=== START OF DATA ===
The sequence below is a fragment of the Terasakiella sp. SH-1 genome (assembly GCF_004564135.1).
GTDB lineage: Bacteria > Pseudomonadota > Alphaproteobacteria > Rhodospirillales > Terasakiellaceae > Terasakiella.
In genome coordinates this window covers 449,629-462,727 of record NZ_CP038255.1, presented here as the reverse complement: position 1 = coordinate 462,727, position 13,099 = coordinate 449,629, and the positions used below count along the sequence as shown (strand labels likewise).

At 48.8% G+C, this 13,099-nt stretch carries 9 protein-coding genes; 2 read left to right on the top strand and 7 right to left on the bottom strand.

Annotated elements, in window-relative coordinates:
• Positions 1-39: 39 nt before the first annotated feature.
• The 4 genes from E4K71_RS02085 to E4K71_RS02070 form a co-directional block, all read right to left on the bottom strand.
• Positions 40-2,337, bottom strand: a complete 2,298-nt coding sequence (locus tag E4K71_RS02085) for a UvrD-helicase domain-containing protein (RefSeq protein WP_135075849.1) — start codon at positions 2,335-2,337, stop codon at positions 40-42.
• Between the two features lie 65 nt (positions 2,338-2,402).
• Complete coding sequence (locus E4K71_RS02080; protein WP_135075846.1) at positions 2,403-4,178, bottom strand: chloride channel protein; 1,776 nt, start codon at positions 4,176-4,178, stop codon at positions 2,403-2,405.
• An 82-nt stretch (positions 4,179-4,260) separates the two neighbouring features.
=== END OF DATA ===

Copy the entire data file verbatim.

The sequence below is a fragment of the Terasakiella sp. SH-1 genome (assembly GCF_004564135.1).
GTDB lineage: Bacteria > Pseudomonadota > Alphaproteobacteria > Rhodospirillales > Terasakiellaceae > Terasakiella.
In genome coordinates this window covers 449,629-462,727 of record NZ_CP038255.1, presented here as the reverse complement: position 1 = coordinate 462,727, position 13,099 = coordinate 449,629, and the positions used below count along the sequence as shown (strand labels likewise).

At 48.8% G+C, this 13,099-nt stretch carries 9 protein-coding genes; 2 read left to right on the top strand and 7 right to left on the bottom strand.

Annotated elements, in window-relative coordinates:
• Positions 1-39: 39 nt before the first annotated feature.
• The 4 genes from E4K71_RS02085 to E4K71_RS02070 form a co-directional block, all read right to left on the bottom strand.
• Positions 40-2,337, bottom strand: a complete 2,298-nt coding sequence (locus tag E4K71_RS02085) for a UvrD-helicase domain-containing protein (RefSeq protein WP_135075849.1) — start codon at positions 2,335-2,337, stop codon at positions 40-42.
• Between the two features lie 65 nt (positions 2,338-2,402).
• Complete coding sequence (locus E4K71_RS02080; protein WP_135075846.1) at positions 2,403-4,178, bottom strand: chloride channel protein; 1,776 nt, start codon at positions 4,176-4,178, stop codon at positions 2,403-2,405.
• An 82-nt stretch (positions 4,179-4,260) separates the two neighbouring features.